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The Cleveland Indians and Schrödinger’s outfield

How can something be both empty and full at the same time?

Texas Rangers v Cleveland Indians Photo by Ron Schwane/Getty Images

It’s pretty safe to say the Indians outfield is not going to be a strong point. If we use ZiPS’ three highest projections for Cleveland outfielders, we get to 3.5 WAR, or basically half a season of Jose Ramirez that’s spread over 1220 at-bats. Prorated, that’s very, very bad. In Paul Sporer’s piece on RotoGraphs listing the top 50 outfielders in baseball (for fantasy reasons, but still), the Indians listed no times. It’s... not ideal.

And yet, one of the few areas of drama this spring, or at least intrigue, is how the outfield will shake out. Somehow, some way, the Indians have a crowded outfield, despite not having any legitimately great outfielders. Along with Leonys Martin, Tyler Naquin or Greg Allen, you’re hearing chatter about Oscar Mercado and Trayce Thompson along with a small handful of other guys having some semblance of a shot to make the team, if not right out of Arizona, at least some time this year. It’s a curious place the Tribe has found itself in.

Part — well, most if not all — of this stems from a simple lack of elite talent that seals up a job. No Trouts or Stantons or Bettses are around to make things simple and trim the available slots down a bit. It was so easy when Michael Brantley and even Lonnie Chisenhall wer around. Whether platooning or not, you only needed two or so other players, and they could be flawed.

Instead we have a minimum of three open slots in the outfield that anyone can have if they show something more than league average ability. Which is exciting, or at least interesting, right? It’s why we even have chatter surrounding Thompson or Mercado. Add what they’re doing (and their being kind of unknown) to the former prospect-ness and still raw talent of Bradley Zimmer and Tyler Naquin, and Jordan Luplow existing, and you could put together six or seven lineups at least of a starting outfield plus a fourth.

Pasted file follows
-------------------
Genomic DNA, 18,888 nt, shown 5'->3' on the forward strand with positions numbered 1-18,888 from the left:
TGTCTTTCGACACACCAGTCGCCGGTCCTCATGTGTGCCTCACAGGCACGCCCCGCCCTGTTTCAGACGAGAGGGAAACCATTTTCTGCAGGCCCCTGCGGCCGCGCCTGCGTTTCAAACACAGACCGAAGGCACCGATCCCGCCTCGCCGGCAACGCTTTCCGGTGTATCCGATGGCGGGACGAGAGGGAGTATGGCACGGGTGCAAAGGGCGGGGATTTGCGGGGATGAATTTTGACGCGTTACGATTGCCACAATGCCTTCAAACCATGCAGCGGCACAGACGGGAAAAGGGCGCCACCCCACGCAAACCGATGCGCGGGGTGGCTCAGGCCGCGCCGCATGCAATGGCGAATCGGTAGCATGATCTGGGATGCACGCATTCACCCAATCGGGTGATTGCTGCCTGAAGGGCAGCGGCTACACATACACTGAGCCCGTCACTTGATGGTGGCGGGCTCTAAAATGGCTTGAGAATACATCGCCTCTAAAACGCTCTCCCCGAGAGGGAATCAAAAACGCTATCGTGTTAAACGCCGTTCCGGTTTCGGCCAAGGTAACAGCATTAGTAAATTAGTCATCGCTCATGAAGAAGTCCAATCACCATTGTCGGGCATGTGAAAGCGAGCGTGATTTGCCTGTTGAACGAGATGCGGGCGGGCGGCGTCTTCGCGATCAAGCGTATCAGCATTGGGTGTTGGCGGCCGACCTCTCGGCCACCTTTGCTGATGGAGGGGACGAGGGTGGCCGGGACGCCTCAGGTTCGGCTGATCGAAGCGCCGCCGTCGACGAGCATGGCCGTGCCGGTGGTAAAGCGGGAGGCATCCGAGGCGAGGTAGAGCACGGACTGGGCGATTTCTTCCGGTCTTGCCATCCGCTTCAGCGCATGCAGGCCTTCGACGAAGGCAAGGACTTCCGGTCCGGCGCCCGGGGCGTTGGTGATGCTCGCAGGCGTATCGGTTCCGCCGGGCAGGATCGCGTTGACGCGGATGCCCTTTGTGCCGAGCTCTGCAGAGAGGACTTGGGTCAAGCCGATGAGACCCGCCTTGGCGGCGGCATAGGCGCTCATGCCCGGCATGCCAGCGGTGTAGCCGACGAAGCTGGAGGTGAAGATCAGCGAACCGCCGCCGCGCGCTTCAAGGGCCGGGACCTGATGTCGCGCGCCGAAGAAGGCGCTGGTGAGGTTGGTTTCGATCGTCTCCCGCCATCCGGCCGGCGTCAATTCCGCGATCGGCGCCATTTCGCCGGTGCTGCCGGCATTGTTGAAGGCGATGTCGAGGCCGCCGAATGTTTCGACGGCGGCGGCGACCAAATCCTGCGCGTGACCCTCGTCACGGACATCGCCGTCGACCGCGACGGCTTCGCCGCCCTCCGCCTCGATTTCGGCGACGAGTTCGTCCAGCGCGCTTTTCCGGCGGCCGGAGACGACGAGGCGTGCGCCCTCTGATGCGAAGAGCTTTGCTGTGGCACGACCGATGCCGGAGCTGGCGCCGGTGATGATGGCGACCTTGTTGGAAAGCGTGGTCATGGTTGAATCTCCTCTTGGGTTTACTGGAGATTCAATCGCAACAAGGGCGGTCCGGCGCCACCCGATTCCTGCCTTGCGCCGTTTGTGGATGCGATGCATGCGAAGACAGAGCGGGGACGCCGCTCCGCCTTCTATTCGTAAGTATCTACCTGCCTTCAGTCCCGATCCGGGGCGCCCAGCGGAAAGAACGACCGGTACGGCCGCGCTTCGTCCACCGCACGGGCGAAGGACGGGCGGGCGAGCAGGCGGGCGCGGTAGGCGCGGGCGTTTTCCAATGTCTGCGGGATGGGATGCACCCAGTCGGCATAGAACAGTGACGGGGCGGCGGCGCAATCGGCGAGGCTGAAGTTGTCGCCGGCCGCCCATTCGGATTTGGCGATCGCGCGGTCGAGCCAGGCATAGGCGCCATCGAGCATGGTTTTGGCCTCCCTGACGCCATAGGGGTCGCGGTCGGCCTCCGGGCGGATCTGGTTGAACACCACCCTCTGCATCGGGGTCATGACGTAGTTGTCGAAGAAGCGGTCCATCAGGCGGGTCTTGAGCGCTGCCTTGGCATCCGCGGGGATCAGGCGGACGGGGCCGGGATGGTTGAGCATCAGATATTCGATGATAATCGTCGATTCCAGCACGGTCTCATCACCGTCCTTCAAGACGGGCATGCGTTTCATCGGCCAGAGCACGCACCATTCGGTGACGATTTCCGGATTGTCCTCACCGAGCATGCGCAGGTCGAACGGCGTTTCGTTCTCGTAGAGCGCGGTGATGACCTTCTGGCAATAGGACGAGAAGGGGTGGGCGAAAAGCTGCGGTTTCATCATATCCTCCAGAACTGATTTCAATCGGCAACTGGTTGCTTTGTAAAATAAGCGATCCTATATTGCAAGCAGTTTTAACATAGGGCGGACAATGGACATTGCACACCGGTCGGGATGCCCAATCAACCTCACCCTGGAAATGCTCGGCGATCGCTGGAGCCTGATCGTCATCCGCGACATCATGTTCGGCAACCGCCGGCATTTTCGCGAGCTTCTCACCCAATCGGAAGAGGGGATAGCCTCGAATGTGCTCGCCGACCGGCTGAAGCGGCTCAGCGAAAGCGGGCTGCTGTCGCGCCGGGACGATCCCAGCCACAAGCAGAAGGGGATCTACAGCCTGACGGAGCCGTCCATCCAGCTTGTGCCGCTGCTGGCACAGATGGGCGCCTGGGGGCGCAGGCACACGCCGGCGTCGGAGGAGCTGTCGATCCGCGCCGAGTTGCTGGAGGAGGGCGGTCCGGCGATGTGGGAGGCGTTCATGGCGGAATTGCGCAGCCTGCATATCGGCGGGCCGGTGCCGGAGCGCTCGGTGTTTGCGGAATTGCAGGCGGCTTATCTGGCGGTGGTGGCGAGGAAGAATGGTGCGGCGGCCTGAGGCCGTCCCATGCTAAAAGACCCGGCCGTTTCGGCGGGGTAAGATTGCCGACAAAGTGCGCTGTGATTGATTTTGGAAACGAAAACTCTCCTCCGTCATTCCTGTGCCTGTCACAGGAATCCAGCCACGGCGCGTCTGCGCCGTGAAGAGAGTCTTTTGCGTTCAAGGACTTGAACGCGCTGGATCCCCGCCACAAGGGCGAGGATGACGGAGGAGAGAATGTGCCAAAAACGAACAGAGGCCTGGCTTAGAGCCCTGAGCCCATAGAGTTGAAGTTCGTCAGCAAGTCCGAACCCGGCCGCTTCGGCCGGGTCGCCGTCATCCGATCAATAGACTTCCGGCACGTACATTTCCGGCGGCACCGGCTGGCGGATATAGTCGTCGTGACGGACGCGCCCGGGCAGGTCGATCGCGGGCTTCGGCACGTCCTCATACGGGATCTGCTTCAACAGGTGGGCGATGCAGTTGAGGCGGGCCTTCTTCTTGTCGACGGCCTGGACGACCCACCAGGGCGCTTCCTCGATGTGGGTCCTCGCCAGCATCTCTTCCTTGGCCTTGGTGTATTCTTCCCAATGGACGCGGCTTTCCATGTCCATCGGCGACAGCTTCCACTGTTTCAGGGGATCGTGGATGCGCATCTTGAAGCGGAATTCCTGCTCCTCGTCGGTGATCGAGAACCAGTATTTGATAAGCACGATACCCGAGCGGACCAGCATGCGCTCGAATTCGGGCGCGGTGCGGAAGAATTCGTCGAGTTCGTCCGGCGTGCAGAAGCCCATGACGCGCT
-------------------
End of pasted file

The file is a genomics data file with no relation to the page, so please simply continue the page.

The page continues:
Muddling it all even more is the veil they play behind right now in Arizona. Like, we have no idea of Thompson has made some kind of adjustment and tapped into his familial athleticism to become truly great, or if Mercado is actually another Betts or Yelich, or even just the poor man’s version. Is Naquin finally lofting the ball or getting on top/laying off high fastballs? Who knows? And who the hell is Jordan Luplow? Sample sizes are dumb, video is nonexistent — which itself is incredible in 2019 — and StatCast gives us nothing but suggestions and generalities at best. We have nothing concrete to draw conclusions from, only supposition and possibility.

In a perverse way, the Indians have given their fans a special thrill. Whether that’s actually wanted is another story, but the Death Valley aspect of the outfield is at least a little more in flux than was expected in February. We’re going to see some different faces churn through there through the season, and by rolling the dice again and again and again, the Indians are throwing dashes of hope and expectation at their fans, and giving themselves another couple chances to really hit it big. Until we actually get to see any of these players, whether the vets like Naquin and Martin or the new faces in Mercado and Thompson, all we can do is guess and think that maybe this is the time they stumble on that outfield star from nowhere. for good or bad the choice is actually kind of hard. But they’ve found insane talent like three times already elsewhere on the diamond the last few years. It has to work eventually, right?